In a potentially huge change, Blue Cross and Blue Shield of Florida plans to enter the Medicaid program and compete in what likely will become a statewide managed-care system, reports Jim Saunders of the News Service of Florida.
Blue Cross, the state? largest health insurer, has stayed out of Medicaid in the past. But its new stance comes as Florida lawmakers seek to enroll almost all Medicaid beneficiaries in managed-care plans — and as last year? federal health law prepares to funnel more people into the system.
?s the state? largest health insurer, BCBSF already serves many of Florida? residents,? company spokesman John Herbkersman said in an e-mail Tuesday. ?n expansion into the state? Medicaid market allows BCBSF to provide the state? Medicaid beneficiaries with the same level of service and quality that our members experience every day.?
The change is in its early stages. Herbkersman said the company is still considering issues such as when to enter the market.
Also, the Agency for Health Care Administration, which oversees Medicaid, has not received notification about Blue Cross?plans, agency spokeswoman Shelisha Coleman said in an e-mail.
But Blue Cross is a well-known brand and already has relationships with physicians and other health providers across the state. Lawmakers last week approved a two-bill package aimed at turning Medicaid into a statewide managed-care system, and Blue Cross could be well-positioned to compete quickly.
?hey?e going to be a strong competitor in every market they choose to enter,? said Bob Sharpe, a former state Medicaid director who unsuccessfully tried to attract Blue Cross into the program in the past.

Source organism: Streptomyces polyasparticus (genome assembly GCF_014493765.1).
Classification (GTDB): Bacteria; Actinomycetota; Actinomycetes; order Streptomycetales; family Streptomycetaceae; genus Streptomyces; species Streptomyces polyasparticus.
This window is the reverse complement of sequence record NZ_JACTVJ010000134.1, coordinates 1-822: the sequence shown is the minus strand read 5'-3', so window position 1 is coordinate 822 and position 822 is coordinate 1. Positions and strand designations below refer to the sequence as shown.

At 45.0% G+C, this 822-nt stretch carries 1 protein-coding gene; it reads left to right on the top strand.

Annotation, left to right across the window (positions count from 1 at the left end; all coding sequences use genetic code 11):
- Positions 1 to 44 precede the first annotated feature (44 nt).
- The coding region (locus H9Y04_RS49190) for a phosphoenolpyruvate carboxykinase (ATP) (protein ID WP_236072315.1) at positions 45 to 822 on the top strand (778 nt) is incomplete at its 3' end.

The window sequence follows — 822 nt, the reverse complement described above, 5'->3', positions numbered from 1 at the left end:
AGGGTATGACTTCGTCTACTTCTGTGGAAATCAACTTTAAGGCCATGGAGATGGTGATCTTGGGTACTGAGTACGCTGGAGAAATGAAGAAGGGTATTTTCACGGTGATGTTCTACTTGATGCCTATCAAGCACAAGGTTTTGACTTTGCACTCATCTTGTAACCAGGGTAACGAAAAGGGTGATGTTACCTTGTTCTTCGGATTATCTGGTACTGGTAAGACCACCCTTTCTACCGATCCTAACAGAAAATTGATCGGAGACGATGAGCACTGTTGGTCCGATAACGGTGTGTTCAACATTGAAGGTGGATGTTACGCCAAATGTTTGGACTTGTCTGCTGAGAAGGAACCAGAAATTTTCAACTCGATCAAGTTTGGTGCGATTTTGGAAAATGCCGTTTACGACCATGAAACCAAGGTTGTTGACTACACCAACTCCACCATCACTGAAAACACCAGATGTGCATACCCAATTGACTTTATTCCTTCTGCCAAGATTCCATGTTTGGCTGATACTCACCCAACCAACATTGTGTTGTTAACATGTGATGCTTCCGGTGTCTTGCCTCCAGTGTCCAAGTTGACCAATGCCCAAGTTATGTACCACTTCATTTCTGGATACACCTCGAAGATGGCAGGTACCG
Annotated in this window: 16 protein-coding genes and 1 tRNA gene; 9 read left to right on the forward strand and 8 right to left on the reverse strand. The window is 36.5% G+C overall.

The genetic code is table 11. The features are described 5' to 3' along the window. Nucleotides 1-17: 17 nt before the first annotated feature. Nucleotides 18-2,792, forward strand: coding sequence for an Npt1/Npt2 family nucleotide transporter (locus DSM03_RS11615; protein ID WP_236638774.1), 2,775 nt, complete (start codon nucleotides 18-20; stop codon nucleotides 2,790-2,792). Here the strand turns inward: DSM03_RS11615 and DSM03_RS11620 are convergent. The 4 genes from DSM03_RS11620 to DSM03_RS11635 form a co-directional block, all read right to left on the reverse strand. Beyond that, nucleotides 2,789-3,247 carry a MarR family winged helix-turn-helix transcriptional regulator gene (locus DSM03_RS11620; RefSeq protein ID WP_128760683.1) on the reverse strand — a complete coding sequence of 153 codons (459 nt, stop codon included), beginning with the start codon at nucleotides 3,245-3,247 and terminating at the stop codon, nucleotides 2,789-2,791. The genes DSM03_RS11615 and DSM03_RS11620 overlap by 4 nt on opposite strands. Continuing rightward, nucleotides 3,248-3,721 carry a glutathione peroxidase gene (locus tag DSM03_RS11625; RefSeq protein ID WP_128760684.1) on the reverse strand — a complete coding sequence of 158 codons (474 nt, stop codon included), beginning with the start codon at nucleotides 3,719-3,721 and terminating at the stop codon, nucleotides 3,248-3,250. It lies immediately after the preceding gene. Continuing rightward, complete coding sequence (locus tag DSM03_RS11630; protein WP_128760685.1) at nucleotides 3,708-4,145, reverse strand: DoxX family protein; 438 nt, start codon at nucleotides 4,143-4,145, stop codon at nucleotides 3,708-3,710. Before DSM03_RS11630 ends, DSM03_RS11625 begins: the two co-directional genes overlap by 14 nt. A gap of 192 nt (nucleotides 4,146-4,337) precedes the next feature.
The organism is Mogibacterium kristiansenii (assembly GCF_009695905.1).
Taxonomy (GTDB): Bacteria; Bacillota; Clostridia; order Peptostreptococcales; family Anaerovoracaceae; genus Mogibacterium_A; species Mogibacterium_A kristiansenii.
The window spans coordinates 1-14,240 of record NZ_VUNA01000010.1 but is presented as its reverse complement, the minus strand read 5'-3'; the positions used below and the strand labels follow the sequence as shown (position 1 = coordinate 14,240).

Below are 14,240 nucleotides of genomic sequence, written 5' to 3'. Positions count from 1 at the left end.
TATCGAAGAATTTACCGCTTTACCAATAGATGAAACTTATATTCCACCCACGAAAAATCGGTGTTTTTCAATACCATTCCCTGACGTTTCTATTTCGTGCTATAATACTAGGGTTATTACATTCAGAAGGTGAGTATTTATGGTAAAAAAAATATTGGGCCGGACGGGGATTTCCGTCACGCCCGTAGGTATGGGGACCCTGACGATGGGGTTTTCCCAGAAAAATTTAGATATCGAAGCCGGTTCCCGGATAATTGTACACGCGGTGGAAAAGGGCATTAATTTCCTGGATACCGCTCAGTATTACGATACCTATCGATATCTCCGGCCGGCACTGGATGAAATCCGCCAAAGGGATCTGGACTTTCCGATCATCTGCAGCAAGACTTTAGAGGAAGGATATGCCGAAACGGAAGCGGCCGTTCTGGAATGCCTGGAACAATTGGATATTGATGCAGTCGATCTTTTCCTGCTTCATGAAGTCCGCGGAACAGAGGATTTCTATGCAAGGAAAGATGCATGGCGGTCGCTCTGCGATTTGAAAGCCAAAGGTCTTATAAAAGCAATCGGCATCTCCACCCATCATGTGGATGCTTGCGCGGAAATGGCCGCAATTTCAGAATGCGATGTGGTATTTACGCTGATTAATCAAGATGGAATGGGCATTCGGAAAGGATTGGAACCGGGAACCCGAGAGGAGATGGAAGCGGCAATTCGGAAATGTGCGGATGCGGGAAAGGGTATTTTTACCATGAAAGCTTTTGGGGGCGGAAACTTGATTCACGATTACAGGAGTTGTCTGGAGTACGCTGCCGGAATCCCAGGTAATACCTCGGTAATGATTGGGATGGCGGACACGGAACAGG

Senate Health and Human Services Appropriations Chairman Joe Negron, R-Stuart, said he was aware that Blue Cross was considering the move.
?o have the state? largest health-insurance company willing to enter the marketplace would be a huge step in favor of consumers,? said Negron, a key architect of last week? Medicaid overhaul.
The overhaul, if approved by the federal government, would lead to almost all Florida Medicaid recipients enrolling in managed-care plans by the end of 2014. HMOs and another type of managed-care plan, known as provider-service networks, would compete for contracts in 11 regions of the state.
Meanwhile, last year? federal health law will change Medicaid eligibility standards in 2014. That move, which is part of the Obama administration? effort to make sure almost all Americans have health coverage, will increase the number of beneficiaries in Florida.
About 2.9 million Floridians are enrolled in Medicaid, with about 1.3 million already in managed-care plans, according to AHCA figures. That managed-care total likely would more than double under the legislation passed last week — and could go even higher based on the federal eligibility changes.
Among the largest HMOs in the Medicaid program are subsidiaries of Tampa-based WellCare Health Plans and Amerigroup.
Though it has stayed out of Medicaid, Blue Cross has long been an influential player in state legislative and political circles. For instance, it has a contract to administer part of the state? employee health-insurance program and also is well-known for its clout when lobbying on insurance issues.
Michael Garner, president of the Florida Association of Health Plans, an HMO industry group, said he could not comment about Blue Cross or any individual companies.
But more broadly, he said last week? legislation is a bigger factor for managed-care plans than the federal health law, which is being challenged in court by Florida and other states.
? think a lot of (health) plans are really looking at the short term,? Garner said. ? think the federal expansion is still a question mark out there.?
Garner said the existing Medicaid managed-care market in Florida has become ?retty much a mature market.? With the legislation adding more potential customers, the market will be more appealing to companies taking on the financial risks, he said.
Also, Garner said the bill will provide predictability for companies. As an example, the managed-care plans that are selected in each of the 11 regions will get five-year contracts.
Negron said Blue Cross?willingness to enter Medicaid ?eans that we did something right.?
? think there? a buzz in the marketplace that Florida? Medicaid program is a great business opportunity,? he said.